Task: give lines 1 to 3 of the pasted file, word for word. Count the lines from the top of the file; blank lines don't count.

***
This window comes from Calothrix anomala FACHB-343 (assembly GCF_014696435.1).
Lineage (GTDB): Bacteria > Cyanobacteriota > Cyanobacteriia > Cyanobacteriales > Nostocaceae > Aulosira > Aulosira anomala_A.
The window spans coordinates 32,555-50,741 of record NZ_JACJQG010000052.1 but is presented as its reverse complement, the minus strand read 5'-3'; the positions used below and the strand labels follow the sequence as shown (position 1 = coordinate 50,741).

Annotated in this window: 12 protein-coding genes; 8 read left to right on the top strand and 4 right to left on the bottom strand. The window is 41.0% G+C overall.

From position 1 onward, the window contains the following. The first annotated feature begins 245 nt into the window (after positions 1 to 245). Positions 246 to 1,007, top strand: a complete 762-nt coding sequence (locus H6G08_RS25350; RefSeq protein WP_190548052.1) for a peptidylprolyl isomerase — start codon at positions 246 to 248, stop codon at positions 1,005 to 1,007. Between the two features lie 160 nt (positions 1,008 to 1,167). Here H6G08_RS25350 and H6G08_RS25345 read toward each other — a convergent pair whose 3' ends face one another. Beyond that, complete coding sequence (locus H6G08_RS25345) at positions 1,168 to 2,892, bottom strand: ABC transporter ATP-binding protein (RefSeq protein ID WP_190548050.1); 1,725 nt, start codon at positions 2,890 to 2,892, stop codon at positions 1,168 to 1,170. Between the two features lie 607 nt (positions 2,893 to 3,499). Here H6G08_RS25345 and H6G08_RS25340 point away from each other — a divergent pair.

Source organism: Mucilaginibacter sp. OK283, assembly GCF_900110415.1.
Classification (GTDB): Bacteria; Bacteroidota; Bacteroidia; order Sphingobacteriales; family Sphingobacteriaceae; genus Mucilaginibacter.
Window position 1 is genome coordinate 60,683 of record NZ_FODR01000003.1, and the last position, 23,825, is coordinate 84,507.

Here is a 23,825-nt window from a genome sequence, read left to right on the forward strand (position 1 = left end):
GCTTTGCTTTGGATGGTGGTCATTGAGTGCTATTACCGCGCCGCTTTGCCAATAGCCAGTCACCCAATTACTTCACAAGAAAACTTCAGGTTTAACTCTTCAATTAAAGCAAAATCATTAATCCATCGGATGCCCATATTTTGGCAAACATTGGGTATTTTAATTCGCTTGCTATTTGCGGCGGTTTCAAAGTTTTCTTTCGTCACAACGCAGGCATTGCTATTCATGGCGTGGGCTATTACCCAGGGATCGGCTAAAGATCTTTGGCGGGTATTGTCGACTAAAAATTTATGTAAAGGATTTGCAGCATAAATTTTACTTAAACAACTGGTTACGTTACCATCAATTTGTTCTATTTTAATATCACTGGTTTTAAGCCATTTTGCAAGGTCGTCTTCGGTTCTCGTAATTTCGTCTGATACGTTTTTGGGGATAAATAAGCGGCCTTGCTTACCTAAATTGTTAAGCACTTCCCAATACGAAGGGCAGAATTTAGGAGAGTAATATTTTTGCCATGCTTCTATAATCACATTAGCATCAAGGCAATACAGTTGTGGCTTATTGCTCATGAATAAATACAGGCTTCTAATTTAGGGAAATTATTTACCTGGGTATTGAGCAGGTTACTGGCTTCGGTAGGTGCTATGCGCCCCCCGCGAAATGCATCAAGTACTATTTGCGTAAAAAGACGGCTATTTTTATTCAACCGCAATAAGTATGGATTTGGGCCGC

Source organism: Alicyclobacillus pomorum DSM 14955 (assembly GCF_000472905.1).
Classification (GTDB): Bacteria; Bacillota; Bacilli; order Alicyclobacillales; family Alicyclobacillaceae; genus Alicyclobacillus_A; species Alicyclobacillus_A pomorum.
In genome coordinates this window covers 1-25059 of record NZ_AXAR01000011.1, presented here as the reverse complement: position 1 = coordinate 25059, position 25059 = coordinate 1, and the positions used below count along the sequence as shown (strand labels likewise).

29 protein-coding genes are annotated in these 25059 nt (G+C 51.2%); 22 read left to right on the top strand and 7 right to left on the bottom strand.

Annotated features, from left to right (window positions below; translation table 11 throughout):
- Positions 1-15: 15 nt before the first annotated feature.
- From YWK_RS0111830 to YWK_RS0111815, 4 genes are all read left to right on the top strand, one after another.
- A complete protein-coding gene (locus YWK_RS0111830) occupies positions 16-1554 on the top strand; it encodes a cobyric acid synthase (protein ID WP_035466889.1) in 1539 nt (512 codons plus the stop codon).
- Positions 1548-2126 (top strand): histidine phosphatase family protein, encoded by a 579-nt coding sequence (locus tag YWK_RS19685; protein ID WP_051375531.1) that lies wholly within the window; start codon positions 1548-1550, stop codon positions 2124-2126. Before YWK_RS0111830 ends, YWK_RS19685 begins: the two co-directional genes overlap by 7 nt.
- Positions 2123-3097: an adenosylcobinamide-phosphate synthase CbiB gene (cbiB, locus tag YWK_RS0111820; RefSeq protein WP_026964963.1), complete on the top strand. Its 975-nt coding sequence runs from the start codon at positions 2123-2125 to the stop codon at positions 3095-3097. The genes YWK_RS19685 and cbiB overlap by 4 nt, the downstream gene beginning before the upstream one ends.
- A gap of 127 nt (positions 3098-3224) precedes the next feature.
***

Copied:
This window comes from Calothrix anomala FACHB-343 (assembly GCF_014696435.1).
Lineage (GTDB): Bacteria > Cyanobacteriota > Cyanobacteriia > Cyanobacteriales > Nostocaceae > Aulosira > Aulosira anomala_A.
The window spans coordinates 32,555-50,741 of record NZ_JACJQG010000052.1 but is presented as its reverse complement, the minus strand read 5'-3'; the positions used below and the strand labels follow the sequence as shown (position 1 = coordinate 50,741).